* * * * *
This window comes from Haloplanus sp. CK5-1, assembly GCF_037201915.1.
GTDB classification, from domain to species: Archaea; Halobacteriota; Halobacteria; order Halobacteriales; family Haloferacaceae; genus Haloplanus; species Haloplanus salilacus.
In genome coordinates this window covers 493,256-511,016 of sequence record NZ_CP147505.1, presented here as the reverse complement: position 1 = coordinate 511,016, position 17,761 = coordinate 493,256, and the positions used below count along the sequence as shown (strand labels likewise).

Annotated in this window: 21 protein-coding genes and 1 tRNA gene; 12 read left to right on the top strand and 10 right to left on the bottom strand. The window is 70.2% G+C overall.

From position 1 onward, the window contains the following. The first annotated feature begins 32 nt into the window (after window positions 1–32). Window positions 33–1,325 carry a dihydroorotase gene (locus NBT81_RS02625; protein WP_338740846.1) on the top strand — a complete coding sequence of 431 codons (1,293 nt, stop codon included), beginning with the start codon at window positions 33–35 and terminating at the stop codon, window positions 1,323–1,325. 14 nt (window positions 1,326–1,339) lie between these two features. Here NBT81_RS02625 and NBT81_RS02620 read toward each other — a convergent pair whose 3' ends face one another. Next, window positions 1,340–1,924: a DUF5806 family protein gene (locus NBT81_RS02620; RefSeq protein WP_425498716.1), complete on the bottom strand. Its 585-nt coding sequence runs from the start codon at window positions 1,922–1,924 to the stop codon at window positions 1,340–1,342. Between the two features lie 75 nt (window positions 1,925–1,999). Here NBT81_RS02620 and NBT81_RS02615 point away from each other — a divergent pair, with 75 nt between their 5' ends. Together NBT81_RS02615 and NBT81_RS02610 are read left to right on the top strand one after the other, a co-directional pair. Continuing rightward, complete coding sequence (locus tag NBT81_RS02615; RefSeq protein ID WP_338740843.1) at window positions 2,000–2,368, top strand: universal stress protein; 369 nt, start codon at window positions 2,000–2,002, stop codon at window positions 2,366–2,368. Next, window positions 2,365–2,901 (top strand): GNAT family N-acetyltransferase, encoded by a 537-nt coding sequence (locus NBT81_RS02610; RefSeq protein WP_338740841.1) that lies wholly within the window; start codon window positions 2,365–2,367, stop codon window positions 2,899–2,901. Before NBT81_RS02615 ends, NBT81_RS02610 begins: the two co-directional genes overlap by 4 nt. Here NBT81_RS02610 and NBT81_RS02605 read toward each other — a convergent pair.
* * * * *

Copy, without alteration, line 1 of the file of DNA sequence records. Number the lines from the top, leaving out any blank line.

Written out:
This window comes from Haloplanus sp. CK5-1, assembly GCF_037201915.1.